Don’t Quit You Day Job (Yet): How To Minimize Risk When Starting A Business
In the world of startups and technology, there is endless talk of risk and failure. Of failing fast, of bouncing back, of quitting your day job and pouring every ounce of your time and money into your business idea. Failure is, of course, always a possibility; some entrepreneurs simply aren’t so lucky when starting their own businesses and bad things happen. But the word “luck” isn’t the right one, really.
There are ways to minimize risk of failure. Like growing your business before you quit, and ensuring that the leap you’re making is the right one.
Erik Hormann, the founder of Vantigo SF, a creative San Francisco-based adventure tour company that takes customers around the San Francisco Bay Area in a classic VW van, managed to walk the line by launching a business without risking everything.
Hormann says he’s experienced very quick initial success, largely because he focused on an existing market where he saw improvement. Rather than buy a van, quit his job and launch a business, he started small.
“We thought of the whole tourism idea and in San Francisco there’s a lot of tourism so that was the easy thing to do. February of 2013 is when I got a bonus at my job and started thinking things through. Two weeks later in March is when I flew down to Los Angeles and bought Lily (our first van) and drove her back up to San Francisco,” he explains. “It got real, real quick after that.”
To carve out his niche, Hormann created an alternative to large tour groups and with his themed tours, including a Brewery Tours, Winery Tours in Sonoma County, Oyster + Cheese + Mead Expeditions, and more.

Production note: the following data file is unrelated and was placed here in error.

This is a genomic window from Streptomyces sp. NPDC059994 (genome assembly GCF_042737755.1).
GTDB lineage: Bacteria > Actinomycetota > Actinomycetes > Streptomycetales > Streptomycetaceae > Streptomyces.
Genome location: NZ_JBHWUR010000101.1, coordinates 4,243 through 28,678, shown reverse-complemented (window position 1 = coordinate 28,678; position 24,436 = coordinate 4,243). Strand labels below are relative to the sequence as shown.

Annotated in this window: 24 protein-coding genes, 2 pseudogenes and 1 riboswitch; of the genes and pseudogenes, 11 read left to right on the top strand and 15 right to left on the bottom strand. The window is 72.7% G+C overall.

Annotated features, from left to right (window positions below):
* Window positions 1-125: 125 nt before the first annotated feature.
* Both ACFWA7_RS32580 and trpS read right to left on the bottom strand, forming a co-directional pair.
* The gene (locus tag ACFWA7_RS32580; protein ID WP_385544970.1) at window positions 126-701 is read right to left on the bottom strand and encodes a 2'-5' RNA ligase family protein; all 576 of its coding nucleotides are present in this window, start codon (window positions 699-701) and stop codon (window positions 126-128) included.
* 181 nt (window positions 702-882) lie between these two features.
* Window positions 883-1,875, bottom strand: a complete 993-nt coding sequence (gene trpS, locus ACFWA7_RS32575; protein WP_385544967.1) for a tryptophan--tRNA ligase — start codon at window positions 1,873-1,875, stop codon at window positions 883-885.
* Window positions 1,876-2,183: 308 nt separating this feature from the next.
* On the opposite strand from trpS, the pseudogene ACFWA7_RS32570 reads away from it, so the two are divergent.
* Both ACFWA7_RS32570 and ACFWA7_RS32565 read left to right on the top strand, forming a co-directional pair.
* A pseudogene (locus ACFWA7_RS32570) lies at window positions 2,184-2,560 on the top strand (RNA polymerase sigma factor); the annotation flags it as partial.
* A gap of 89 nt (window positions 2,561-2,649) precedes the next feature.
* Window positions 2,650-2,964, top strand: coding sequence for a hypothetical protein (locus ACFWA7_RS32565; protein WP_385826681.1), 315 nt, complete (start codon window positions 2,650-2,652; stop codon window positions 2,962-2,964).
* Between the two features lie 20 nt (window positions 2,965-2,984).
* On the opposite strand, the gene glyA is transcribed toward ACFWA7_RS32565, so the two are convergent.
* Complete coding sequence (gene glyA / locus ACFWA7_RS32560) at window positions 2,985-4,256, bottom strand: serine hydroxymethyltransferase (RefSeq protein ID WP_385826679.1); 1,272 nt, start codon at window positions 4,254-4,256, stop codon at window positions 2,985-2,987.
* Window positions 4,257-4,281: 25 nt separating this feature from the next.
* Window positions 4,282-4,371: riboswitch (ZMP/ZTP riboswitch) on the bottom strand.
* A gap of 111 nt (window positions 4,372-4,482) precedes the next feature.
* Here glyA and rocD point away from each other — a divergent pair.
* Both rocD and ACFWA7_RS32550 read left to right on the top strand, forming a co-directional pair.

At first, he started by doing tours himself on weekends and evenings, until it grew large enough that it would justify quitting his job to pursue growing his business full-time. In the end, he thinks taking this approach to starting his business really helped him launch more effectively, and under much less stressful conditions. Rather than quitting all at once and starting the company, Hormann created the company, then let it grow.
“It was great because it was a company that I could start on weekends and nights part-time,” he says. “I didn’t have to quit my day job, but once it started to get successful on nights and weekends, that’s when I was like ‘okay!'”
By March of 2014, he’d quit his day job. In August of 2014, “we brought on our first employee and got a second van rolling.”
It’s a great example of how you can take small steps towards your goal, and test your product or idea before going all in.
Read the full interview with Erik Hormann on Ways We Work, here.
Let me know what you think of the interview @wayswework on Twitter, and tell me who you’d like to see interviewed next!
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